Lawrence Ferlinghetti, Beat Poet and Publisher, Dies at 101

Lawrence Ferlinghetti (left) and Allen Ginsberg in 1965 (Photo by M. Stroud/Daily Express/Hulton Archive/Getty Images)

Lawrence Ferlinghetti, the poet and bookseller whose San Francisco store City Light Books was the nexus of the Beat movement in the 1950s and ’60s, died Monday at age 101.

Ferlinghetti died at his San Francisco home of lung cancer, his son Lorenzo Ferlinghetti told the Associated Press.

He became famous as the publisher of Beat Generation figures like Jack Kerouac and Allen Ginsberg and famously stood trial in 1957 on obscenity charges for publishing Ginsberg’s anti-establishment poem “Howl.” He was acquitted on charges of “willfully and lewdly” printing “indecent writings” in a major victory for First Amendment rights.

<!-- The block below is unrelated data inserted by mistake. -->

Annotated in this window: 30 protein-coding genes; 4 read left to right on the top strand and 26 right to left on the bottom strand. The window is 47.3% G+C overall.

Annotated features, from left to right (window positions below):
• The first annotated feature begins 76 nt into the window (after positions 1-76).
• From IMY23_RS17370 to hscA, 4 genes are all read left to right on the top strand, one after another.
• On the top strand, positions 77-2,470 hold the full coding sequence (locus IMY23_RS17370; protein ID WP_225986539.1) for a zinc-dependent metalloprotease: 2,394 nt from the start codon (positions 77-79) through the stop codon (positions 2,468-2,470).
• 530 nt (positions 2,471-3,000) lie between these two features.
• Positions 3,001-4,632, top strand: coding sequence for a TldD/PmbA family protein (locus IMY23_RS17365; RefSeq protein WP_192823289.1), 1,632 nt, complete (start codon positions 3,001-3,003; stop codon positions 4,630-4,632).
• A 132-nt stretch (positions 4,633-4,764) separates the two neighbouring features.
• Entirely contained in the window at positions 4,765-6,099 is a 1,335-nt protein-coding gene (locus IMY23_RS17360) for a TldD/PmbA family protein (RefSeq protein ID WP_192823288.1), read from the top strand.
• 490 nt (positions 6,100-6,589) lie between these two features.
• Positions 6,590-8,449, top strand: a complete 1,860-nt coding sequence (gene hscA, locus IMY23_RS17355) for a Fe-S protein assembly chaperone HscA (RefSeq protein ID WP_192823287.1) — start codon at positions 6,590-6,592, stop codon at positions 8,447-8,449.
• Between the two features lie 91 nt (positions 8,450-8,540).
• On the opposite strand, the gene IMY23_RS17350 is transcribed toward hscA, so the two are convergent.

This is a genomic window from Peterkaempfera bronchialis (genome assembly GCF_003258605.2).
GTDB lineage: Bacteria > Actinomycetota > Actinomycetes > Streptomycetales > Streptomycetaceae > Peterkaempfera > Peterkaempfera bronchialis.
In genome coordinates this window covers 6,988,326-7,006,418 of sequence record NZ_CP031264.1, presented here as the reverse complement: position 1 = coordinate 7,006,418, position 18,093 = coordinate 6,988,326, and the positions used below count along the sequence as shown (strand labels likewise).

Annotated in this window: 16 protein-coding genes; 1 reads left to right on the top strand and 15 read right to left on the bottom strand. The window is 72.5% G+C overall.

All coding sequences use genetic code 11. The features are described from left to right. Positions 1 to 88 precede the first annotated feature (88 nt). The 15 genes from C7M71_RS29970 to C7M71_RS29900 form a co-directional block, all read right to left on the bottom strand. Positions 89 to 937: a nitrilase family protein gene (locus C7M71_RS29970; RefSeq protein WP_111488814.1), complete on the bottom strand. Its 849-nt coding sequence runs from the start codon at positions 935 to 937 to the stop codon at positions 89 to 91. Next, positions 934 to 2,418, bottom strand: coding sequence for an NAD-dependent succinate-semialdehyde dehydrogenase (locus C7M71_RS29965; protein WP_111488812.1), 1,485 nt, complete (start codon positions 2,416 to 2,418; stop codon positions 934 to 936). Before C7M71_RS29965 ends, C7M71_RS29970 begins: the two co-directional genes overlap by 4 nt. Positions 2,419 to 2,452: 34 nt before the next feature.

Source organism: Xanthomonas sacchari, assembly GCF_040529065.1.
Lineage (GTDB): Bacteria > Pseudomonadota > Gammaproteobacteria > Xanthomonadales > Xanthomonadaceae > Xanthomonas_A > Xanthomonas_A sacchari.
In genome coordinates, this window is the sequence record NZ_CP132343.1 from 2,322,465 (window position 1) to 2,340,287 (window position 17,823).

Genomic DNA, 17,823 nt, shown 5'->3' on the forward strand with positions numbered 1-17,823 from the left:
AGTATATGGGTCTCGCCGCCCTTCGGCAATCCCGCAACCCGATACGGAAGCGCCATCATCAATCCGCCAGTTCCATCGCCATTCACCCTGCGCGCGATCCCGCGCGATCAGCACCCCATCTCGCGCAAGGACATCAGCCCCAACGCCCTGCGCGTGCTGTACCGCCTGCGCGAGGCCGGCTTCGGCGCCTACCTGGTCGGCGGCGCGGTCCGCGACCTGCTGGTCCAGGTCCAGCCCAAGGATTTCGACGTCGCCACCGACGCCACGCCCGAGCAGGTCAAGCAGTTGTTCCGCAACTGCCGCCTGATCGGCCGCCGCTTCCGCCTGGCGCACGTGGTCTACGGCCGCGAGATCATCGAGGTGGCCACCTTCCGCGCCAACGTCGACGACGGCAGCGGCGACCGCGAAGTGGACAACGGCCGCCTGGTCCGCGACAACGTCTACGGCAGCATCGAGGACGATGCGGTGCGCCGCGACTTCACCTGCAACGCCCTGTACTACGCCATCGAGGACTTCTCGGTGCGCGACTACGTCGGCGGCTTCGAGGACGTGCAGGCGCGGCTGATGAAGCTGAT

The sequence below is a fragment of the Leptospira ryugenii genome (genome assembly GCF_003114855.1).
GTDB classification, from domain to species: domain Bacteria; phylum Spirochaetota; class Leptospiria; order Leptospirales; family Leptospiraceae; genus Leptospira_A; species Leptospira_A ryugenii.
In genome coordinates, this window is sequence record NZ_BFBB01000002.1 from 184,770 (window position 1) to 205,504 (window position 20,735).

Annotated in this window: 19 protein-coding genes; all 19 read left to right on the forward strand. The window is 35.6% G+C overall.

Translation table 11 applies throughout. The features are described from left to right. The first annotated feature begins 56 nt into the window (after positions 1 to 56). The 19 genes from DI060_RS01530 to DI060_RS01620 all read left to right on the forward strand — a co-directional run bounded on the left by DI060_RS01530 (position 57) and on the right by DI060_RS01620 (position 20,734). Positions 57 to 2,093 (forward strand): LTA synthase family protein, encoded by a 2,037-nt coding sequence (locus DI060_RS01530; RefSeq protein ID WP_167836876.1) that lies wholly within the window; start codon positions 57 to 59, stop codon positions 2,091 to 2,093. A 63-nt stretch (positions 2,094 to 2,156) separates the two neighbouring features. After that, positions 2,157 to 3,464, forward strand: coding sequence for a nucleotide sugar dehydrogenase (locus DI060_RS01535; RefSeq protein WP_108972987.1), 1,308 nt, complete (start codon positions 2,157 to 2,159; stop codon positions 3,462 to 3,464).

“The greatest poem is lyric life itself.”

Our poet and hero, Lawrence Ferlinghetti, passed away on Monday, February 22nd, in the evening.

We love you, Lawrence. ?https://t.co/h5QuVgbo4c

— City Lights Books (@CityLightsBooks)

Born in Yonkers, New York, Ferlinghetti served in the U.S. Navy in World War II, and then earned a graduate degree at Columbia University. After spending time in Paris, he settled in San Francisco in 1951 and co-founded City Lights two years later as a kind of salon for the growing community of artists and poets flocking to the city.

An accomplished poet and painter himself, Ferlinghetti soon became known as a publisher and champion of a new wave of writers who would become leading figures in the Beat movement: In addition to Ginsberg, he published works by Jack Kerouac, William S. Burroughs. Gregory Corso and many others.

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